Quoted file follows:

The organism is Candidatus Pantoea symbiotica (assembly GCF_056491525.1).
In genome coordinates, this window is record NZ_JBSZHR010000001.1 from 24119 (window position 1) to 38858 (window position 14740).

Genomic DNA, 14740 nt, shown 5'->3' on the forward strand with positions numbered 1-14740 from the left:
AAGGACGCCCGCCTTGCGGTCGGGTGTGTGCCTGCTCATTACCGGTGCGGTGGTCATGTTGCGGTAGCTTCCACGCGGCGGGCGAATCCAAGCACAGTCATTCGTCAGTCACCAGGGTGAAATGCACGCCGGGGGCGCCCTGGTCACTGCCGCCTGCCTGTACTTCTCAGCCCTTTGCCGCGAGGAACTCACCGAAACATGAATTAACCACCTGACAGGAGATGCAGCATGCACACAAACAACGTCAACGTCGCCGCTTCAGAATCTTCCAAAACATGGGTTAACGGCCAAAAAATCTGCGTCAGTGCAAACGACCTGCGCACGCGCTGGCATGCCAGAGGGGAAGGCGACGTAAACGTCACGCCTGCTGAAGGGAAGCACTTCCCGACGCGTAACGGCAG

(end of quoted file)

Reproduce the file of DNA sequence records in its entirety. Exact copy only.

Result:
The organism is Candidatus Pantoea symbiotica (assembly GCF_056491525.1).
In genome coordinates, this window is record NZ_JBSZHR010000001.1 from 24119 (window position 1) to 38858 (window position 14740).

Genomic DNA, 14740 nt, shown 5'->3' on the forward strand with positions numbered 1-14740 from the left:
AAGGACGCCCGCCTTGCGGTCGGGTGTGTGCCTGCTCATTACCGGTGCGGTGGTCATGTTGCGGTAGCTTCCACGCGGCGGGCGAATCCAAGCACAGTCATTCGTCAGTCACCAGGGTGAAATGCACGCCGGGGGCGCCCTGGTCACTGCCGCCTGCCTGTACTTCTCAGCCCTTTGCCGCGAGGAACTCACCGAAACATGAATTAACCACCTGACAGGAGATGCAGCATGCACACAAACAACGTCAACGTCGCCGCTTCAGAATCTTCCAAAACATGGGTTAACGGCCAAAAAATCTGCGTCAGTGCAAACGACCTGCGCACGCGCTGGCATGCCAGAGGGGAAGGCGACGTAAACGTCACGCCTGCTGAAGGGAAGCACTTCCCGACGCGTAACGGCAG